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Handwritten is a place and space for pen and paper. We showcase things in handwriting, but also on handwriting. And so, you'll see dated letters and distant postcards alongside recent studies and typed stories. 

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Better Smut by Hand • Wednesday Black

Brett Rawson

BY WEDNESDAY BLACK 

I wrote the smutty little novella, How to Train Your Virgin, in the fall of 2014. Badlands Unlimited, a publishing company founded by artist and activist Paul Chan, had put out a call for erotic fiction the spring before, and I took a chance and entered a chapter. I thought there might be a little money in anonymous smut-making. The result was a somewhat bittersweet novella of feminist, fabulist fiction — oh, yeah, and fucking.

The real surprise for me was the enormous flow I experienced while writing it. I’d never written anything like it before, and it felt…good. It was as if my Inner Critic was so mortified she had no choice but to take a vacation. After all, I was working in cliché, striving to boost every scene over the top, and doing it all in a fantasy playground populated by evil bog women and clockwork sex carousels. Let’s not even get into the title! I mean, what could Inner Critic say that I didn’t know already? So I ran with the story — or maybe it ran with me.

I wrote most of HTTYV by hand — in bed, on the subway, hunched over in any number of coffee shops throughout Amagansett and Manhattan. I scrawled over multiple notebooks, post-its, scraps of napkin, the backs of receipts, and along the way I lost as much as I wrote.

Sometimes I like to imagine someone picking up one of those lost scraps of prose. What might they make of the scribbled words about Minotaur fellatio, great, tiered foundries for sexual smelting (okay, that one didn’t make into the book), or numbered directions for seducing hipsters? This is one of the dangers and pleasures of writing with pen and paper. Such words have a way of fluttering away on mysterious wings and leading lives independent of those we imagined for them.

Looking back at these first-draft jottings more than a year later, I can see a childish exuberance in my pen strokes and slashes. In many cases the finished product was very different, of course, and I’ve included examples here and there where it is relevant. 

What is it about writing by hand? I like seeing what I scribbled out, having it still there even though I’ve consigned it to ballpoint obscurity. I love the act of scrawling ideas, scenes, shreds of dialogue — when I do, it seems to come from my hand and not my brain.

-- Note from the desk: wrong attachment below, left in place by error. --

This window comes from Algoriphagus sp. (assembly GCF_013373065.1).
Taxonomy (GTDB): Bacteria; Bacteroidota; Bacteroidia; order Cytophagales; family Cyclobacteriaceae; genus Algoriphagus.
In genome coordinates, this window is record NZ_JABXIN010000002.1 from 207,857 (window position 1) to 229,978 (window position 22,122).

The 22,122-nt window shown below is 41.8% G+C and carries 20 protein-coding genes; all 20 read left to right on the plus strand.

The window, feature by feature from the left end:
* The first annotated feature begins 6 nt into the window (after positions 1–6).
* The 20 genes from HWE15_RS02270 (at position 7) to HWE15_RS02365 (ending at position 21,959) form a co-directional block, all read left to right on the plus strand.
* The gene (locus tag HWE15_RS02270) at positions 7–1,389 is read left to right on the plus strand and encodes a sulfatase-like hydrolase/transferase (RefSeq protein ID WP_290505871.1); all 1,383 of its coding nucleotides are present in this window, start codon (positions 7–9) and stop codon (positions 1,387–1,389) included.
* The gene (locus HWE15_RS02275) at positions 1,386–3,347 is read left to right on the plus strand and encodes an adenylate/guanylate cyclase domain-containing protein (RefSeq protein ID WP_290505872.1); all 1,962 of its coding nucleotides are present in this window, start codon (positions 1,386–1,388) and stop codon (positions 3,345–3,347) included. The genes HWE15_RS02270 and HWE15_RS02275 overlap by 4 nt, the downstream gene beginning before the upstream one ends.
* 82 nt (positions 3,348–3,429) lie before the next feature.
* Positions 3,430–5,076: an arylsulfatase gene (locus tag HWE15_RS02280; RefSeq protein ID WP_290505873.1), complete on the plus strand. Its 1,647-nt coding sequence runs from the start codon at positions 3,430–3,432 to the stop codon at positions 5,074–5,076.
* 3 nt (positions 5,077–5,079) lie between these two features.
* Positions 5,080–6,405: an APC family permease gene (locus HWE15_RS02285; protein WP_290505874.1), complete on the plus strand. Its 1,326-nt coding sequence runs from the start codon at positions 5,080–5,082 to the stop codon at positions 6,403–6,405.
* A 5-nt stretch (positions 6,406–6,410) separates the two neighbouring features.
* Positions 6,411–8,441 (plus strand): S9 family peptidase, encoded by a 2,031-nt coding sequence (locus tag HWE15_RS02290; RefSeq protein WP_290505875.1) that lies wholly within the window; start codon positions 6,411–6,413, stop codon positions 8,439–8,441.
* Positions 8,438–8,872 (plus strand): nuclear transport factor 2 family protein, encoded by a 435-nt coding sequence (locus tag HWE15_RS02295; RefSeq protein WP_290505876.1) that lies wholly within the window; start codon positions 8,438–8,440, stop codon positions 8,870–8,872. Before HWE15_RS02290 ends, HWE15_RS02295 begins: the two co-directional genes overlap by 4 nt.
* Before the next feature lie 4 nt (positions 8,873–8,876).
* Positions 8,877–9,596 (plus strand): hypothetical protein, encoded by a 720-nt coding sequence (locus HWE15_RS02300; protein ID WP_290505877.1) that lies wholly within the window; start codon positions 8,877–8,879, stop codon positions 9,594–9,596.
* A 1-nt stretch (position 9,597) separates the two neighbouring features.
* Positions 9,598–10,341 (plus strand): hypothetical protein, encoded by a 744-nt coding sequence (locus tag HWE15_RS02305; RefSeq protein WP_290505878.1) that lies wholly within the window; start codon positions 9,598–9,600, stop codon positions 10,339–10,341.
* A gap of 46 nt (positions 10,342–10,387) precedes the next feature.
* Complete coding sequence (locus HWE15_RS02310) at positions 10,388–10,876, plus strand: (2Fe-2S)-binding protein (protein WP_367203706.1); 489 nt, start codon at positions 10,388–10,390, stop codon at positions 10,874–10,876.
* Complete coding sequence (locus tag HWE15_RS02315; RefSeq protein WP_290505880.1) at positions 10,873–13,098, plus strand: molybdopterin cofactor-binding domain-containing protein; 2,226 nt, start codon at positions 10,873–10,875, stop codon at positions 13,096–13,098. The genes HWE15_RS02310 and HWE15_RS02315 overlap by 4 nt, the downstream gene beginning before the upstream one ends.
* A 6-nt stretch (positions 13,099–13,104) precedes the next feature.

Looking at it now, I can see by the physical state of my writing how I was feeling then: frustrated, ashamed, enthusiastic, bored. I can relive my process as it developed, see where my creativity tripped and fell, and the moment it brushed itself off to allow the show to go on. Here is the raw version of The Ruin Carnival scene and the published version:

Sure, the paragraph that made it into the published novella is clearer, contains more — but would not have existed at all without the notes. One was the organic, physical product of handwriting. The raw material. The other was processed until it became more effective and organized. That it was processed and finished with the rather sterile act of tapping away on a plastic and metal contraption is significant. A keyboard and a screen have a disciplining effect. Remember my Inner Critic? She was allowed to come home again during this part. Another example:

Often I didn’t feel certain necessary content deserved to be written by hand—why waste the ink and finger joints? Instead, I wrote a note to my future self to get on with it as in this note. Love scene is a euphemism for SEXSEXSEX. In fact, I wrote most of the actual sex scenes on the prudent keys of my Mac.

As for the passion, the obsession, the pain and heartache—all of those things I found were best rendered by hand. There is something about writing these human intrigues that required, for me at least, a body-word collaboration best engaged by planting elbows on table and pressing down with pen. 

In the end, after all that scribbling and wild fun, it was a trip to get the published version. Rigid margins, clearly printed large-type, a cover…wow. That’s classy smut, I thought. But the most human part, the communication between individuals — that was handwritten.

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Leia Menlove is Wednesday Black is Leia Menlove. Her writing has been published in Monkey Bicycle, Joyland, Joyland Retro Volume 2, The Artificial Selection Project and more. Her novella, How to Train Your Virgin, was released by arts publisher Badlands Unlimited in March 2015, and was featured at the The Solomon R. Guggenheim Museum Series, "Conversations with Artists and Writers.” She is a graduate of The New School MFA program for creative writing, and splits her time living and working in New Orleans and New York City. If anyone finds a notebook containing scribbled notes for a dirty novel about women who are attracted to deconstructivist architecture, please email her immediately: mswednesdayblack@gmail.com.